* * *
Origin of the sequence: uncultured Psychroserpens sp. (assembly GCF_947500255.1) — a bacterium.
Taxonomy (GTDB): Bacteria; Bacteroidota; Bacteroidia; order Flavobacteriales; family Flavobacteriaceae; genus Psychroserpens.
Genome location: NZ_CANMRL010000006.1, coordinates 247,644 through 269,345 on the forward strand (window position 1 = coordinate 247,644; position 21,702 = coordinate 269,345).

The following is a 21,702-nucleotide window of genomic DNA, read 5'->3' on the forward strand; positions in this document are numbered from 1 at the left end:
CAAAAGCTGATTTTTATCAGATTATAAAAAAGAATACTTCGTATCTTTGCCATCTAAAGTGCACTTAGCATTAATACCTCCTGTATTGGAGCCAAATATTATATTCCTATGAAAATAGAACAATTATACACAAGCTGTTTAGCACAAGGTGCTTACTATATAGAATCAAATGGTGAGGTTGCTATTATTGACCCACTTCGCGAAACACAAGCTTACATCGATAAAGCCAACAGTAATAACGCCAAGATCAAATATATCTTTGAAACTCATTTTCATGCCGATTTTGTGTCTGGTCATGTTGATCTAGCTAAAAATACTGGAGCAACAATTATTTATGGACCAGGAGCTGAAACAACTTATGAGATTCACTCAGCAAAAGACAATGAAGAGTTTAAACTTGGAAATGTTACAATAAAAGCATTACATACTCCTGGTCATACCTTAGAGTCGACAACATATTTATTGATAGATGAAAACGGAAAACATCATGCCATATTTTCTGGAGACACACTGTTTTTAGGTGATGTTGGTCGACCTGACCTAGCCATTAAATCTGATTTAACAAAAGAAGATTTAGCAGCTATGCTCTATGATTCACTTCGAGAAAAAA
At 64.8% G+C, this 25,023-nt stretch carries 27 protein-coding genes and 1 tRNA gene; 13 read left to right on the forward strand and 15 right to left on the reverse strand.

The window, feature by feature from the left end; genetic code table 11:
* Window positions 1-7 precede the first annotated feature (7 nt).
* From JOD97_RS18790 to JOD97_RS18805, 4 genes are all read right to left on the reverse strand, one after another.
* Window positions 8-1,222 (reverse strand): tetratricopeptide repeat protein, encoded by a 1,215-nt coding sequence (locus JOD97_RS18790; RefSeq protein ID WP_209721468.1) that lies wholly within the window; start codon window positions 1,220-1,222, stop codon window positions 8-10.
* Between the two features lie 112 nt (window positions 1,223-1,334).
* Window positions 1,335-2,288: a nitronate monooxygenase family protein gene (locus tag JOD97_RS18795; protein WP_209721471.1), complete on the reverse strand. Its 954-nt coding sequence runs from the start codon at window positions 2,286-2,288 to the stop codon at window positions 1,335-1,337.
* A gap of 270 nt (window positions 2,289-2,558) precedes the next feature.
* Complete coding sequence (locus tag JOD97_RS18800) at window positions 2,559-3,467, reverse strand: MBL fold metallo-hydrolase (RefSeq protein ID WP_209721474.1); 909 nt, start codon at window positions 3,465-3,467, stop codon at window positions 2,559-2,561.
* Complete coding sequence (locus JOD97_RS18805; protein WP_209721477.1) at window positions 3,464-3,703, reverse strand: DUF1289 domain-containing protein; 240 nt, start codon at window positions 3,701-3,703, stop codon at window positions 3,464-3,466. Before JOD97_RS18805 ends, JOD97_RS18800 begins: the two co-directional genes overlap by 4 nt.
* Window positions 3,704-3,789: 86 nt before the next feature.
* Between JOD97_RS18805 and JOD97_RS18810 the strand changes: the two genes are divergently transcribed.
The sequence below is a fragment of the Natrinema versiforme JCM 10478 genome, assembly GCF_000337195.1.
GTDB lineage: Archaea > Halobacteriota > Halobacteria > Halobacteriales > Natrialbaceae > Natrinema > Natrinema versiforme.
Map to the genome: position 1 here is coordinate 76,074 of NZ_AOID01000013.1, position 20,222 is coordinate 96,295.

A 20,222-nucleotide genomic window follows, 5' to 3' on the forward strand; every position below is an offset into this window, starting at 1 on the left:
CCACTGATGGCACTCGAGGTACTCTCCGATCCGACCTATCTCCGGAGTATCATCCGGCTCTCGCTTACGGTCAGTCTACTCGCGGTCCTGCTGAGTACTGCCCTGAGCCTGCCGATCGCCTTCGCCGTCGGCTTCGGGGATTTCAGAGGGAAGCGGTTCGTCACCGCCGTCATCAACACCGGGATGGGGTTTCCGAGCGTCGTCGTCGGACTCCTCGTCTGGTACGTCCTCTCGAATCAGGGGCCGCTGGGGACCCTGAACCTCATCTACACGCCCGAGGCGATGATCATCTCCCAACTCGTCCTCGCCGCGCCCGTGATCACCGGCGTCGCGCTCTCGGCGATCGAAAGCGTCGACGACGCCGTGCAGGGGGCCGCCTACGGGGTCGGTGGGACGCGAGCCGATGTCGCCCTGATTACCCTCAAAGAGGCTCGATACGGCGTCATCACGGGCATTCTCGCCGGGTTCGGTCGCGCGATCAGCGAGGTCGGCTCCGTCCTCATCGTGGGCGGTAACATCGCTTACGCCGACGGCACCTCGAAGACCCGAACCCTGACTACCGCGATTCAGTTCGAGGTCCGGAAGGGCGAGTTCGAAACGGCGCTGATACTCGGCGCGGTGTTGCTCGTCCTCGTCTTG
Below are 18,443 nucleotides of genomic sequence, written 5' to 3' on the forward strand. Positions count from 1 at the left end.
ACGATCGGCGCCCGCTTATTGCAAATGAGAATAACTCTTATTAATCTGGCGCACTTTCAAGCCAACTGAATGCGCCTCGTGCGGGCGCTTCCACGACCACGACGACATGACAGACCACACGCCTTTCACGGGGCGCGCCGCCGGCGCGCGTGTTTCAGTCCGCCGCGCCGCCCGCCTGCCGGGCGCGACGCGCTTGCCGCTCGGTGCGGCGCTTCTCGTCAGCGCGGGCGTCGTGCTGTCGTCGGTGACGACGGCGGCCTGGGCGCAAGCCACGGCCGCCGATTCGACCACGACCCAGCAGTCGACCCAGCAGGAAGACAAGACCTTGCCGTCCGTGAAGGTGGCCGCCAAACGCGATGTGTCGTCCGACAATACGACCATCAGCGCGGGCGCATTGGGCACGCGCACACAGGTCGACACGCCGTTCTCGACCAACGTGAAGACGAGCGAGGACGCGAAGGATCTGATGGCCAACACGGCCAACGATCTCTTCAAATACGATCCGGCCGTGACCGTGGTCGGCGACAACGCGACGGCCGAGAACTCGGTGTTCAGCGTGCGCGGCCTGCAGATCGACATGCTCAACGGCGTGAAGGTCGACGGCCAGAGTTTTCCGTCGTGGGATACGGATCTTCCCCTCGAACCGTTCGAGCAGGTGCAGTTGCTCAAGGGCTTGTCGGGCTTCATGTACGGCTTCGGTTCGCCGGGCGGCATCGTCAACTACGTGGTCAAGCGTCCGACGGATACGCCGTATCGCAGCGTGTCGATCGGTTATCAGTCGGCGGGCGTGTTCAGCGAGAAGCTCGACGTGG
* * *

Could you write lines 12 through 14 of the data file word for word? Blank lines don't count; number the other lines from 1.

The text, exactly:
* Window positions 1,335-2,288: a nitronate monooxygenase family protein gene (locus tag JOD97_RS18795; protein WP_209721471.1), complete on the reverse strand. Its 954-nt coding sequence runs from the start codon at window positions 2,286-2,288 to the stop codon at window positions 1,335-1,337.
* A gap of 270 nt (window positions 2,289-2,558) precedes the next feature.
* Complete coding sequence (locus tag JOD97_RS18800) at window positions 2,559-3,467, reverse strand: MBL fold metallo-hydrolase (RefSeq protein ID WP_209721474.1); 909 nt, start codon at window positions 3,465-3,467, stop codon at window positions 2,559-2,561.